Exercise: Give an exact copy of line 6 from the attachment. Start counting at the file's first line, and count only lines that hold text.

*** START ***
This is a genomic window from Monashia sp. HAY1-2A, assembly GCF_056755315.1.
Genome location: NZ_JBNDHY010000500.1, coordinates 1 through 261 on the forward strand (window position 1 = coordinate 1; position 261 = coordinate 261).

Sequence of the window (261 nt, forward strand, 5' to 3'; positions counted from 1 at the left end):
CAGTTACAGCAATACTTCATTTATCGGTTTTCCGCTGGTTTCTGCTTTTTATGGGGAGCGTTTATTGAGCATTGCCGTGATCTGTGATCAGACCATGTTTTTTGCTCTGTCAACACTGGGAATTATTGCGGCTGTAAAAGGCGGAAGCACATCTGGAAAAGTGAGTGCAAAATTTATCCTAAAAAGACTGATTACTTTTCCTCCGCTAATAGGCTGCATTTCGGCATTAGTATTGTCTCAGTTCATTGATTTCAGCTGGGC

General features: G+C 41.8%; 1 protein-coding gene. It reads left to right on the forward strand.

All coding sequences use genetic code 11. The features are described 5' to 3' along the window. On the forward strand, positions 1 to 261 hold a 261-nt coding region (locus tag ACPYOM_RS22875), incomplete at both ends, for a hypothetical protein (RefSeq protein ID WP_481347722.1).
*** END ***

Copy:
All coding sequences use genetic code 11. The features are described 5' to 3' along the window. On the forward strand, positions 1 to 261 hold a 261-nt coding region (locus tag ACPYOM_RS22875), incomplete at both ends, for a hypothetical protein (RefSeq protein ID WP_481347722.1).